Are We Getting 2 Inches of Snow – or 20? And what it has to do with Data Analytics

This weekend’s storm is forecasted to drop as few as 2 or as many as 20 inches of snow on New York City depending on whether you use the American model or European. That’s a 1000% variance!  And you might start to wonder about the reliability of the predictions when two industry standard models vary so wildly, and more importantly, why are we talking about it beyond the fact that we’re about to get snowed in!

Although they may be different, each model has their strength – the “American Model” aka the Global Forecasting System  can predict 16 days in advance, whereas the “European model”, aka the EMWCF only predicts 10 days in advance, but does so with greater accuracy.

And there’s a value in getting disagreeing predictions. Both confirm it will snow a lot, they’re just uncertain of the exact location and exactly how much snow it’ll drop.  They vary primarily because they look at slightly different time horizons and structure their feature modeling differently thus giving different weights to different inputs to their models. Meteorologists can use those differences to give context to their weather reports, “This storm will drop a ton of snow, we just aren’t sure if the central path is going through New York City or over the water.”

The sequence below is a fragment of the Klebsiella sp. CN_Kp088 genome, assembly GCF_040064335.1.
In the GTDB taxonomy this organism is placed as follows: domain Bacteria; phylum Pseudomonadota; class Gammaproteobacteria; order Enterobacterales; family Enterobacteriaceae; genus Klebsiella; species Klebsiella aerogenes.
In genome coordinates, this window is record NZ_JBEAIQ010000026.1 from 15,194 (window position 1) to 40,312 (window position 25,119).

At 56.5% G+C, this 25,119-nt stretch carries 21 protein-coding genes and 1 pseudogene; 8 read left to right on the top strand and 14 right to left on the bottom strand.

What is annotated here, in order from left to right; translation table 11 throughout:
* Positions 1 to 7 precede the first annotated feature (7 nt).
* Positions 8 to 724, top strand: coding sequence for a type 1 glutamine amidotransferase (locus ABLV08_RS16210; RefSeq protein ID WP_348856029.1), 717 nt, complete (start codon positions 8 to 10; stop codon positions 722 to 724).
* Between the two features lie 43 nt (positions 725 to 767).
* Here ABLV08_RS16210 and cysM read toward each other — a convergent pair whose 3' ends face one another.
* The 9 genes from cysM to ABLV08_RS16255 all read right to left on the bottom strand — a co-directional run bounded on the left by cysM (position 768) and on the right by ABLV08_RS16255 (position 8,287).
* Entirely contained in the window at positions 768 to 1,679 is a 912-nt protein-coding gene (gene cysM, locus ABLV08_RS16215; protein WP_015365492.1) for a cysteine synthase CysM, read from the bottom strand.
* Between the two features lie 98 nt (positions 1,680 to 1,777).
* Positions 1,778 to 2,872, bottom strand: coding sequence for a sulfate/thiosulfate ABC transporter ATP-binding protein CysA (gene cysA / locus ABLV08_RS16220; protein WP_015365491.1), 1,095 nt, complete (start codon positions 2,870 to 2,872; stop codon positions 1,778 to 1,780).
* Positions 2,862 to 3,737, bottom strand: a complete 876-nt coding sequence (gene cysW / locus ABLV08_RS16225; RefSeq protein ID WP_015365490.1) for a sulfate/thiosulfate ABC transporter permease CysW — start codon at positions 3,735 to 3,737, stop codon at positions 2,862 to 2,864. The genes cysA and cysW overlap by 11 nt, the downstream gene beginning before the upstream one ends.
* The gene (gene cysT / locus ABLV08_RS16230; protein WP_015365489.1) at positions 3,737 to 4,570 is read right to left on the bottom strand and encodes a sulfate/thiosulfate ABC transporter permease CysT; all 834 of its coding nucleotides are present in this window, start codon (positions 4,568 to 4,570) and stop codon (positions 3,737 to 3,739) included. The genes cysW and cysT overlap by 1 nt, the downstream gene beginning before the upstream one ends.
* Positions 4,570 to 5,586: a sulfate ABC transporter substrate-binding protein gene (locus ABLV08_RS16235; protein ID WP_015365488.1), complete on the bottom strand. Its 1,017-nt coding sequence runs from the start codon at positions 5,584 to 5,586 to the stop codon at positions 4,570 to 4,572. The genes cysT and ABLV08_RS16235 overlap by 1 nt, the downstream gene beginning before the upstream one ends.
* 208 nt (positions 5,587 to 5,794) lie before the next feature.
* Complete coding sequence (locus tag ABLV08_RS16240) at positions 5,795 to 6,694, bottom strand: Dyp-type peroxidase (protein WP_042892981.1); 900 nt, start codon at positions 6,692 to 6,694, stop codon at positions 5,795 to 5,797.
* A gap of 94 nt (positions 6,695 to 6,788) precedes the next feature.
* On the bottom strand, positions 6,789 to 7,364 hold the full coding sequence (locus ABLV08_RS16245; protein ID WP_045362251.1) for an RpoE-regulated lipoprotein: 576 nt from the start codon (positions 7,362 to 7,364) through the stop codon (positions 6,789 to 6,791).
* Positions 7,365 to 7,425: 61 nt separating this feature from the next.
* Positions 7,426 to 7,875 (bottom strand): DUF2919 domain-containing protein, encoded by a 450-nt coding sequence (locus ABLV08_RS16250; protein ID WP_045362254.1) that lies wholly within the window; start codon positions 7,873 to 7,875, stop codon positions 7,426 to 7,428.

So how does this apply to our work at Pickaxe?

When we work on new types of predictions for clients, we do what the best meteorologists do and use use an ensemble model approach. We try out multiple models, assess their different accuracies, and build a prediction process that takes the most accurate approaches from each model. And when the models disagree on a particular prediction, we can let clients know what our level of certainty is in a particular prediction. And then over time we can see how the contracting feature weightings and methodologies have fared in terms of accuracy.

Some Metrics Have Easy Patterns to Predict

Some metrics have easily predictable patterns and for those, we show a narrow cone of uncertainty.

Other metrics might have vacillated wildly recently, and for those we want to show a wider band of uncertainty.

Are we getting 2 inches of snow? or 20? The forecast model's don't agree on that point, and that disagreement is exactly why we're such a fan of using an ensemble model learning approach (and a team A vs B approach).

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